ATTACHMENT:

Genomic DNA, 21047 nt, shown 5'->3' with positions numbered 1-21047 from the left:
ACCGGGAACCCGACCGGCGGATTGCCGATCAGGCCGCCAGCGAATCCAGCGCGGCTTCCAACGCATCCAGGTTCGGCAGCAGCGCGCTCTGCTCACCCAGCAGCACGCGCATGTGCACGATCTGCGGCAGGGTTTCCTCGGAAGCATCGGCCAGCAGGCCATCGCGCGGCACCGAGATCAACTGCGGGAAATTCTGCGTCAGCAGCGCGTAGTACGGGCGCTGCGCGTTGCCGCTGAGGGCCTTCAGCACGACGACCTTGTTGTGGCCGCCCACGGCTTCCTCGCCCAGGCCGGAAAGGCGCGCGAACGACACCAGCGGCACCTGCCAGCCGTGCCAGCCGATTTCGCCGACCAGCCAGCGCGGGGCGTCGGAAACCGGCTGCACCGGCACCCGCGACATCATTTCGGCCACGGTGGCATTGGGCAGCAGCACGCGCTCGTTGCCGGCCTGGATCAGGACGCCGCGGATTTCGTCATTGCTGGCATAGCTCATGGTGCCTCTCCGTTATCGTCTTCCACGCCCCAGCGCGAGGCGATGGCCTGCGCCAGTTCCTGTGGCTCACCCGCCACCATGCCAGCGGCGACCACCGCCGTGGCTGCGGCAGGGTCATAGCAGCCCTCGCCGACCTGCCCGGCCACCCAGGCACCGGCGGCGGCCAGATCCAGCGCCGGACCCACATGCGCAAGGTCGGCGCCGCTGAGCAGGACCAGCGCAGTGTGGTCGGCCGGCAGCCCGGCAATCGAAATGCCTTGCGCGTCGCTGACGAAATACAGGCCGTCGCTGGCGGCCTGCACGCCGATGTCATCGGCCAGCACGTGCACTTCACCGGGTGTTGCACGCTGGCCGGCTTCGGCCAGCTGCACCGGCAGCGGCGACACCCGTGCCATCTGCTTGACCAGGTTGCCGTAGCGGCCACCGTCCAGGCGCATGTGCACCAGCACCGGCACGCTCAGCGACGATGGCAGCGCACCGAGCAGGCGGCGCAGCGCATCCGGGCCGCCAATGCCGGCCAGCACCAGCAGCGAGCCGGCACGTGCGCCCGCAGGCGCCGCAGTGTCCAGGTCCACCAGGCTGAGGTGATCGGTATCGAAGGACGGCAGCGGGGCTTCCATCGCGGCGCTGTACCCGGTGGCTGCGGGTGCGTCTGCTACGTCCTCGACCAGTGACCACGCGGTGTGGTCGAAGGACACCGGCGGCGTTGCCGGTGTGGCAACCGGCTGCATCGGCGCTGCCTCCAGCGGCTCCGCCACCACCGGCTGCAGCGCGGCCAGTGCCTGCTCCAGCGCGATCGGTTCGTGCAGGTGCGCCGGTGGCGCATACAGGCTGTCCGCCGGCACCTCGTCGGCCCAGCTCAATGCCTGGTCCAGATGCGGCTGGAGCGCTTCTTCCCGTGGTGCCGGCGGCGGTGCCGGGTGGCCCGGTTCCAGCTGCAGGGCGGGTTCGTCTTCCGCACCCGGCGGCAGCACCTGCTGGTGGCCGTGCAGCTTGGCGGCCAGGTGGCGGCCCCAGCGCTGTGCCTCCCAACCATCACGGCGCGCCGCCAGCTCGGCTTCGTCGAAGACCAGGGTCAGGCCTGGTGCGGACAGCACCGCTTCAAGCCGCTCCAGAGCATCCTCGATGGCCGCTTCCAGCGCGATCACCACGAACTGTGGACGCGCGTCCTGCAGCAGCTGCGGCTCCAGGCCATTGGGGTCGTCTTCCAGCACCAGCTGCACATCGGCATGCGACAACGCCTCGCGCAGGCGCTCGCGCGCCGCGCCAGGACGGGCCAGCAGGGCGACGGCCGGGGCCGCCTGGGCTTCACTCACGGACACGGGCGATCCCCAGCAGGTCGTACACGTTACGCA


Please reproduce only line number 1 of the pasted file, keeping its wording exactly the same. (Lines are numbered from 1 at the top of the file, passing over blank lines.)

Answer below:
Genomic DNA, 21047 nt, shown 5'->3' with positions numbered 1-21047 from the left: